Alfred Hitchcock Retrospective

May 19, 2012

Raleigh News & Observer

It’s been more than 50 years since Alfred Hitchcock made his most famous movie, “Psycho,” in 1960. Since then, an entire generation of movie lovers has come of age admiring the great director from a distance, via home video, late-night TV broadcasts or – heaven help us – dubious Hollywood remakes.

But starting this weekend, film geeks and casual fans alike can experience Hitchcock films the way they were meant to be seen. Beginning with Friday’s 7 p.m. screening of “Psycho,” the Carolina Theatre in Durham kicks off two weeks of screenings with “An Alfred Hitchcock Retrospective,” featuring a curated assortment of his classic films on the big screen.

Of the 15 films being screened, 11 will be presented in the original 35-mm format, with the remaining four projected digitally in high definition. Carolina Theatre senior director Jim Carl, who curated the program, said several of the 35-mm prints in the retrospective are rare archival reels – some of them the sole remaining print of a particular film in the United States.

Tracking down the surviving prints can be an adventure in sleuthing. “There’s a supposition that there is this catalog where everything is listed alphabetically,” Carl said.

“Not so. It’s a very time-consuming, laborious process. It’s rarely cut and dried, and sometimes it’s a real maze.”

Carl began the process of chasing down the films about six months ago. He first had to determine who held the rights to each film, as deals and acquisitions over the years had scattered the rights among various distributors.

“And even if someone has the rights, they might not have a 35-mm print,” Carl said. “Then, even if they do have a print, it might not be available at the right time. We’re competing with other film programmers across the U.S. who might have their own Hitchcock series.”

Carl said he had initially planned the retrospective to be a one-week series focusing on lesser-known Hitchcock titles. But as the practical rights and availability issues played out, he decided to expand the series to two weeks and include some of Hitchcock’s more famous films.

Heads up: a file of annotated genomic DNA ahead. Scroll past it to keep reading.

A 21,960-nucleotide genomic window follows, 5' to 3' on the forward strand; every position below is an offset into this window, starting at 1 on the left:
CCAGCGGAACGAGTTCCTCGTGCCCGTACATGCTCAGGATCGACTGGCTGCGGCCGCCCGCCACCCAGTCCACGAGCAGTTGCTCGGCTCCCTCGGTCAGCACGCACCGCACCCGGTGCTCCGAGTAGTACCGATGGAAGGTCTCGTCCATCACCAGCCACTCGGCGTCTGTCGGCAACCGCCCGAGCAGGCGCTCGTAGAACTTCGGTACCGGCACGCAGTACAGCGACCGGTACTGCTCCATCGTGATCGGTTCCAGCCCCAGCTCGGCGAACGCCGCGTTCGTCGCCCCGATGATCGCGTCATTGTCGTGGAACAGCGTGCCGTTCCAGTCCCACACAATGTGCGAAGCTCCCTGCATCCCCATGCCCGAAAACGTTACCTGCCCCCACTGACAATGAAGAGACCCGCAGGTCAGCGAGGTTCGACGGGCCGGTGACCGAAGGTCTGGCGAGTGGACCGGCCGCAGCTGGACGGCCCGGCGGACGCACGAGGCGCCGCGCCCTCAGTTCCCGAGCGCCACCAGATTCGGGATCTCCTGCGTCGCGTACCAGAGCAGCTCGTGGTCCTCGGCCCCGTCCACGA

“I’d spoken with other programmers around the U.S., and they had an interesting perspective I hadn’t thought of,” he said. “They said when they tried to put together a retrospective of unknown Hitchcock films, the audiences in the area complained – they wanted to see ‘Psycho’ and ‘Rear Window.’ ”

Carl decided to balance the series between Hitchccock’s popular films and some of his more obscure works. “Many of these films haven’t been screened in the Triangle for decades,” he said.

Carl also tried to track down classic episodes of the “Alfred Hitchcock Presents” television series, but could not secure the rights to exhibit them theatrically. “I’m sure there are theaters out there who have done it, but if they have, they’ve done it illegally,” Carl said.

Some of the screenings may have brief introductions, Carl said, but he deliberately avoided adding additional events. “I’m a purist when it comes to film festivals,” he said. “I try to avoid convention settings with vendors or other events or sponsors. I want to focus on the films themselves.”

+ + +

The Carolina Theatre’s Hitchcock retrospective is a rare opportunity to see some of the director’s lesser-known films on the big screen. Some recommendations:

“The Paradine Case” (1947, 115 min, 35mm)
9:30 p.m. Friday
7:00 p.m. Monday

Starring Gregory Peck and Italian actress Alida Valli, this courtroom drama follows a British barrister who falls in love with his murder-suspect client. The film features familiar Hitchcockian themes – adultery, murder and the femme fatale – and the director’s first experiments with multiple camera techniques.

“The Trouble With Harry” (1955, 99 min, HD)
1 p.m. May 26
9:30 p.m. May 29

One of the director’s few comedies, “The Trouble With Harry” is nevertheless squarely in Hitchcock territory. Harry, you see, is dead – and the trouble concerns what to do with the corpse. The film also marks the director’s first collaboration with composer Bernard Herrmann.

“The 39 Steps” (1935, 86 min, 35mm)
3:00 and 9:30 p.m. Saturday
9:30 pm May 24

A huge hit in the U.K., “The 39 Steps” is an early example of the “MacGuffin” plot device, in which pursuit of a valuable but ambiguous object drives the story. Robert Donat stars as a tourist caught in a deadly game of European espionage, and the film is a marvel of watertight structure and plotting. The 35-mm print used in this screening is the only one in circulation in the U.S.

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